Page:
The Life and Times of Grizzly Adams appeared first as a novel and then as a movie in 1974 produced by Sunn Classics Pictures.  If that outfit sounds familiar, oh child of the bicentennial, perhaps you were hypnotized by their frequent domination of after-school advertising in the late 1970s.   Sunn specialized in supernaturalistic family fare, bouncing back and forth between the Fortean and the Christian in films like The Outer Space Connection (1975), In Search of Noah’s Ark (1976), the Bermuda Triangle (1979), and In Search of Historic Jesus (1979).  It’s a schizoid filmography, some films targeting the post-Sunday-school matinee crowd and the others future laser-show enthusiasts.  In 1983 they threw everyone a curve and made Cujo.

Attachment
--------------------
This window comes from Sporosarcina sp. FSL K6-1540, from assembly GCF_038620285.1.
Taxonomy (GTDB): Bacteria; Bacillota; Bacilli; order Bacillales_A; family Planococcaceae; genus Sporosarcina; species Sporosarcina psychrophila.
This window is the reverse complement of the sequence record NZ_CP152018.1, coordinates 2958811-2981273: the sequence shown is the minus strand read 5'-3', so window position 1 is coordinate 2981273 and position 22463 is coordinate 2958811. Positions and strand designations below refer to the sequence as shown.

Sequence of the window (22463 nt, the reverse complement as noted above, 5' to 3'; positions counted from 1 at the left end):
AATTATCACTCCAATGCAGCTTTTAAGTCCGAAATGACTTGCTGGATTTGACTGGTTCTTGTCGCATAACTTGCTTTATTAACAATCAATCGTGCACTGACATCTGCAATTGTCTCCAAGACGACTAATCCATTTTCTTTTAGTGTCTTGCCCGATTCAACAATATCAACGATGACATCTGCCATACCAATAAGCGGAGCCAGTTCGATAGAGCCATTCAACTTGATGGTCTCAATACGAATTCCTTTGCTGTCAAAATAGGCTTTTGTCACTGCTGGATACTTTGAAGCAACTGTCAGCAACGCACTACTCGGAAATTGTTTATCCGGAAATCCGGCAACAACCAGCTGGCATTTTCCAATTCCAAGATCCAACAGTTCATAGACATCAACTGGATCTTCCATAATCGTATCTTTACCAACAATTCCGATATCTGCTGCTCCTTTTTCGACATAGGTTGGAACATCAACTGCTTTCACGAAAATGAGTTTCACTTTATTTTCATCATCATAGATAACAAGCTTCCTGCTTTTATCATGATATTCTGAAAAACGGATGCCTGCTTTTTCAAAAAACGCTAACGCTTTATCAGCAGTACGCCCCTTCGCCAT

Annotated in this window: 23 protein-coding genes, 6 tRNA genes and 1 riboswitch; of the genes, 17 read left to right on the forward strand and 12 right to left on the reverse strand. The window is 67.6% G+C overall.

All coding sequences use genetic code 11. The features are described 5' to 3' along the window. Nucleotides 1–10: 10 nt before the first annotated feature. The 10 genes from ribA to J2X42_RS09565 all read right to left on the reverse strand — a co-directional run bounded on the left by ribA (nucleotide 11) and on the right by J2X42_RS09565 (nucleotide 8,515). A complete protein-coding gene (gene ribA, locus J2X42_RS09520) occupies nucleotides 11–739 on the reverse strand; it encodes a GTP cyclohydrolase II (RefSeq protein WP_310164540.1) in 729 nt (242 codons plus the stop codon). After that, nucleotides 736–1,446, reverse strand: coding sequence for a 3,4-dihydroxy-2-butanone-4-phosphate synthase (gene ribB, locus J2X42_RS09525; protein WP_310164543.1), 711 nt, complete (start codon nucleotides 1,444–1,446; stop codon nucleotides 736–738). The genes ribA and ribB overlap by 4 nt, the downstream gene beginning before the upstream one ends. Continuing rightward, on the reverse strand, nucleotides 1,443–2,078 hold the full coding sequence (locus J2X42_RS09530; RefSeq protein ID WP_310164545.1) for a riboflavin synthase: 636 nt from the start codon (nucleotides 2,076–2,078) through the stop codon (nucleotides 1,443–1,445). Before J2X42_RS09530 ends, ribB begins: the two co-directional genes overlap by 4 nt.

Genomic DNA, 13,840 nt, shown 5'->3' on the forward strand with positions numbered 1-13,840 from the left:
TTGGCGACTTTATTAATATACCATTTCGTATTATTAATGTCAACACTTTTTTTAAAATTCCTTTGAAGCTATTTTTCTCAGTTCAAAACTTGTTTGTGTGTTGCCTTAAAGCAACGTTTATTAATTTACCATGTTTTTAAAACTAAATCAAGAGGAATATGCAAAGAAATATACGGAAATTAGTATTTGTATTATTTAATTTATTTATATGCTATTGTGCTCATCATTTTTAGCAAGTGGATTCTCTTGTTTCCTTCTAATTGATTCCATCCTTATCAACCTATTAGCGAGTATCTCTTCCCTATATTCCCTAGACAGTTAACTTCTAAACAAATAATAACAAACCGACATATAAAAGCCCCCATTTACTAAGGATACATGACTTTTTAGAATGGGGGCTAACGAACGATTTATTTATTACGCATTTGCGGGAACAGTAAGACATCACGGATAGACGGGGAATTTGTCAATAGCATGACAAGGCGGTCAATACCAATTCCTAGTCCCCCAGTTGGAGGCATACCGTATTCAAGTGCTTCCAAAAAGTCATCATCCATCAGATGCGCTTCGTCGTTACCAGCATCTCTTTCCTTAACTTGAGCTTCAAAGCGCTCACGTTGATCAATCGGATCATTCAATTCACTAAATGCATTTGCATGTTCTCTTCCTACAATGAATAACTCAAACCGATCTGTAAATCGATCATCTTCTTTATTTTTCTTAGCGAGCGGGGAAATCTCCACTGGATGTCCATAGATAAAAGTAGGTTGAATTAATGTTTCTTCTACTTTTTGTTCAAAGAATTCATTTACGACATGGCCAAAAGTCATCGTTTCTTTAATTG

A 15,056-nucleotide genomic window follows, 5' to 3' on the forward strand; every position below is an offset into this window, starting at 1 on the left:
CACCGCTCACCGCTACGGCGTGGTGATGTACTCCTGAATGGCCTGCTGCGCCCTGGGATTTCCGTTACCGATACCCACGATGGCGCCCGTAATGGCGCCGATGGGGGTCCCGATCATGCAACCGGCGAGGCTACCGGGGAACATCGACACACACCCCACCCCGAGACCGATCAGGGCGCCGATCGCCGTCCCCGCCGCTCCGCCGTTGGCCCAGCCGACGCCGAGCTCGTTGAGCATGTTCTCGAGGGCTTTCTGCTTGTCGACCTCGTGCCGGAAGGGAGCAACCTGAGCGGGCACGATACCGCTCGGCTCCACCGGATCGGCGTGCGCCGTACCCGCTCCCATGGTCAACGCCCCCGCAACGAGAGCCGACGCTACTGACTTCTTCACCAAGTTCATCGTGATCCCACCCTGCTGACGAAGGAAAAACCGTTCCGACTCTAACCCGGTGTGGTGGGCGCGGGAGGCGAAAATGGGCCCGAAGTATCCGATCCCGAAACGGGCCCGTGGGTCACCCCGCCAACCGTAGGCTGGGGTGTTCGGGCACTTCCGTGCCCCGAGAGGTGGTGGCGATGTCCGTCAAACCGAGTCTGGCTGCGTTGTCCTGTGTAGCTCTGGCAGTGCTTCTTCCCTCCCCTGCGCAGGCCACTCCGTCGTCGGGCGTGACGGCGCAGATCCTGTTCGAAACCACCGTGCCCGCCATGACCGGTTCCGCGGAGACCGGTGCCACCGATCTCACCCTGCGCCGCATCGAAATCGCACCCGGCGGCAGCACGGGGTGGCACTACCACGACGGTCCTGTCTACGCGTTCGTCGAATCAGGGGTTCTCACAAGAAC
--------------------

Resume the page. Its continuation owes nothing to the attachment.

Grizzly Adams was such an unexpected hit, and did so well in its network premiere, that NBC decided to bring the premise of buddy man-bear fugitives to TV in 1977.  Here’s a quote from Wikipedia that demonstrates why both Wikipedia and network research departments are so often testaments to the orderly accumulation of useless knowledge:
the company used extensive market testing to produce the series, which was based on tests showing that audiences liked stories about men and animals in the wilderness; that bears were favorite wilderness animals; and that grizzlies were the favorite type of bear.